Checkers connect to the services of all teams. They verify that the service is working properly, and place and retrieve flags. An individual Checker Script exists per service, which implements service-specific functionality. During the competition, Checker Scripts are launched by the Checker Master.
For each service and team, one Checker Script gets executed per tick. The Checker Master launches the Scripts as individual processes and communicates with them through an IPC protcol. This architecture was chosen since Checker Scripts deal with a lot of untrusted input, and should therefore not have direct access to the Gameserver database.
The same Script may run in parallel for different teams. There may be multiple Masters (on different hosts), so checks for the same team may be started by different Masters in different ticks. Therefore, a special API has to be used for keeping state across ticks.
Checker Scripts should perform the following steps in each tick:
- Place new flag for the current tick
- Check general service availability
- Retrieve flag of the current and 5 previous ticks
The Checker Script has to determine a single result from all of these steps. That means that if if any of them fails, the service shall not be considered OK. If a step fails, the remaining ones need not to be performed.
Checker Scripts are started with the following command line arguments:
checkerscript <ip> <tick> <team>
<ip> is the address of the team to be checked,
<tick> is the current tick number and
<team> is the ID
of the team to be checked.
Each check reports one of the following results:
- OK: Everything working fine
- DOWN: Service not running or another error in the network connection, e.g. a timeout or connection abort
- FAULTY: Service is available, but not behaving as expected
- FLAG_NOT_FOUND: Service is behaving as expected, but a flag could not be retrieved
- RECOVERING: Service is behaving as expected, at least one flag could be retrieved, but one or more from previous ticks could not (usually not issued by a Checker Script itself, but handled by a library)
If a Checker Script exits without reporting a result (e.g. dying due to an exception), no results will be stored for the tick (displayed as "Not checked" by the Gameserver frontend). The Script's exit code does not influence the check result.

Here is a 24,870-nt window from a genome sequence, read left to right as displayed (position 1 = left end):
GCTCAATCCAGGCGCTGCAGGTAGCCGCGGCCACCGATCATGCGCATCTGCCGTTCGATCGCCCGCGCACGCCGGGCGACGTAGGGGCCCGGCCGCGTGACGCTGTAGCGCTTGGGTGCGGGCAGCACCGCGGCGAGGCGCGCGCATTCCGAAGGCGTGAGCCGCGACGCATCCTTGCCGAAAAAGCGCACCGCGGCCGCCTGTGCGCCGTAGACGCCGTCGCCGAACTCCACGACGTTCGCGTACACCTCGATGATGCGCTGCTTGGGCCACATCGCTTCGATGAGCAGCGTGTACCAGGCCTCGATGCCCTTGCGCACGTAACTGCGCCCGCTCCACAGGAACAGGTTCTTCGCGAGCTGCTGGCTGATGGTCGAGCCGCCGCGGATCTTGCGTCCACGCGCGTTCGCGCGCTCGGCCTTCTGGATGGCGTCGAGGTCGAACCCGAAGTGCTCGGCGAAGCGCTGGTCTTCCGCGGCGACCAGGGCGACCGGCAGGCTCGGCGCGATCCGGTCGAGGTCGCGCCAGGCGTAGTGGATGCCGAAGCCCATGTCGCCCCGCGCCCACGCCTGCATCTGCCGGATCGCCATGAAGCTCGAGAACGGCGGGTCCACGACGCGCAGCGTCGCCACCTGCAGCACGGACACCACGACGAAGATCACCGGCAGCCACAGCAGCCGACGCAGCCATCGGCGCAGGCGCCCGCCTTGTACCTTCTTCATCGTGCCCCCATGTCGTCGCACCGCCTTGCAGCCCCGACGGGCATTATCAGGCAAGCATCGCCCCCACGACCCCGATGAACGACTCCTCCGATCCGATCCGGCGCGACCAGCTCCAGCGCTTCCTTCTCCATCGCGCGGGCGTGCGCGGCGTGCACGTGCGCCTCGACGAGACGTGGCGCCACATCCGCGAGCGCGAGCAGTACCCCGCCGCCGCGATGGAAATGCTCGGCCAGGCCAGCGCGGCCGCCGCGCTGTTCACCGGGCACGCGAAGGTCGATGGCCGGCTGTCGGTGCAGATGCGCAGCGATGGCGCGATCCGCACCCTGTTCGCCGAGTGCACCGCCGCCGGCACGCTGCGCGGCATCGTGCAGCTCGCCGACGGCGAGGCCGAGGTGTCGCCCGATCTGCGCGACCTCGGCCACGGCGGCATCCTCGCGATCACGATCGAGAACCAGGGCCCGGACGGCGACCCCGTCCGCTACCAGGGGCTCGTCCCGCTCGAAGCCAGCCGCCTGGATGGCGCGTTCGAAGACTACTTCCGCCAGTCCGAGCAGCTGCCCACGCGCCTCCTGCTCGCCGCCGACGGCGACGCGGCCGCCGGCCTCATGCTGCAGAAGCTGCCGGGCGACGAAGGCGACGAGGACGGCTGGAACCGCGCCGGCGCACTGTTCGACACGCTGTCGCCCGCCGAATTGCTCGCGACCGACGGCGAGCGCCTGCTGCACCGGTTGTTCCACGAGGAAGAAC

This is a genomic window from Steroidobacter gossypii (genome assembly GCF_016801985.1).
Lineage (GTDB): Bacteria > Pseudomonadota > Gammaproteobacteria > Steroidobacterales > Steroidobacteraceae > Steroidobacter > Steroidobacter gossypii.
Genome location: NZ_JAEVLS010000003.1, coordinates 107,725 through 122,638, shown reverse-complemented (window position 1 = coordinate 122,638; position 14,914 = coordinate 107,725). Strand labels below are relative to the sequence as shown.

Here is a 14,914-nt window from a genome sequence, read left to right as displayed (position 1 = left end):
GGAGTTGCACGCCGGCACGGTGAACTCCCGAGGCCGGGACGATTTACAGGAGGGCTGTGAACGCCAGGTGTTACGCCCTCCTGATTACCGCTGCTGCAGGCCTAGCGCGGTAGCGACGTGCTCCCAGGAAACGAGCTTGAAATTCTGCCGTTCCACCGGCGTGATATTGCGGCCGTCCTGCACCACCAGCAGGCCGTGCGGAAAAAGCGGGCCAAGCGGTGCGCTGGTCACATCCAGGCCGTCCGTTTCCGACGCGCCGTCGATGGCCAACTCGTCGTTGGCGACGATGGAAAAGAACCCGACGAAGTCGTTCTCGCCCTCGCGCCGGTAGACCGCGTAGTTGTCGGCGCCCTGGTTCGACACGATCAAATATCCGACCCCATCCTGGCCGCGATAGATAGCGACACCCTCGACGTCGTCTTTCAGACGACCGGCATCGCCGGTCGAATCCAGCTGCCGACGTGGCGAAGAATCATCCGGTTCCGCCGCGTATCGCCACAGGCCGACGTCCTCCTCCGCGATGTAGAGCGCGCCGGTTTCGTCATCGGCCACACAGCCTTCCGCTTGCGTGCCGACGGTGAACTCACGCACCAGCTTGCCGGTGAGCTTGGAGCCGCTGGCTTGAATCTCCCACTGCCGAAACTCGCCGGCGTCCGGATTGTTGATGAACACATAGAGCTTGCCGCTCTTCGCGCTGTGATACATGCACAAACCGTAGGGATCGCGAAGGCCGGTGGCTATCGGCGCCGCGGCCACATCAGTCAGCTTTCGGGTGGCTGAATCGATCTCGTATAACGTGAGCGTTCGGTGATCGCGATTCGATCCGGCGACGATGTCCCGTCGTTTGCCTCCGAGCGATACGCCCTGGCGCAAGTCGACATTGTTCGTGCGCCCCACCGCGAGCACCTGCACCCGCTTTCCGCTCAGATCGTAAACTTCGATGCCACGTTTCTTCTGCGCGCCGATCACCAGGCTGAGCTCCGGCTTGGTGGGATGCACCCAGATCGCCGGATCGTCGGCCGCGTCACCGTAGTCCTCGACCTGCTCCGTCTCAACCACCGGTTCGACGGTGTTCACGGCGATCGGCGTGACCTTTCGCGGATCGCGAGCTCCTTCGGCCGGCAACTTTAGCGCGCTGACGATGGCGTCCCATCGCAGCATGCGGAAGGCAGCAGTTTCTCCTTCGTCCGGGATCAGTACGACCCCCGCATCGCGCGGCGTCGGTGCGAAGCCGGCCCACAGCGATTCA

If errors occur while establishing a connection or sending requests, the service should be considered DOWN. Theses errors have to be handled by Checker Scripts, but libraries usually assist with that.
Issues with the service itself (e.g. unexpected or missing output to requests) must be detected by Checker Scripts and lead to a FAULTY result.
This means that a proper Checker Script should never exit unexpectedly (with an exception, panic or similar).
It is generally desirable to add lots of logging to Checker Scripts. For unified access to logs from different Master instances, log messages get forwarded through the Master and stored centrally.
Stdout and stderr from Checker Scripts are captured as well, but will lack metadata such as log level or source code line.
Through special load and store commands to the Master, Checker Scripts can keep persistent state cross ticks. State is identified by a string key and must consist of valid UTF-8 data. However, Checker Script libraries may allow to store arbitrary data and handle serialization. State is kept separately per team (and service), but not separated by tick. The Master makes sure that state stored in one tick can be loaded in subsequent ones, regardless of the Master instances involved.
In some cases, you want to provide teams with an identifier which helps retrieving an individual Flag. For example, consider a case where an exploit allows read access to a key/value store. To get Flag data, teams still have to know the keys under which valid Flags are stored. This can also help to reduce load on your service, because keys don't have to be brute-forced and a listing is not necessary.
For this purpose, we provide the concept of Flag IDs. One ID can be stored per Flag by the Checker Script. It is provided to teams as JSON by the CTF Gameserver web component. Flag IDs must be UTF-8 strings with a maximum length of 100 characters. They are purely optional, not every service needs to provide them.
All communication with the Master is initiated by the Checker Script. The Master will handle the Script's request and return a result synchronously.
When launching a Checker Script, the Master passes two Unix pipes as additional open file descriptors to the new process. Requests to the Master can be sent on file descriptor 4, responses can be read from file descriptor 3. Messages are JSON objects sent on a single line.
Checker Script libraries¶
Libraries in the following languages are currently available to assist you in developing Checker Scripts: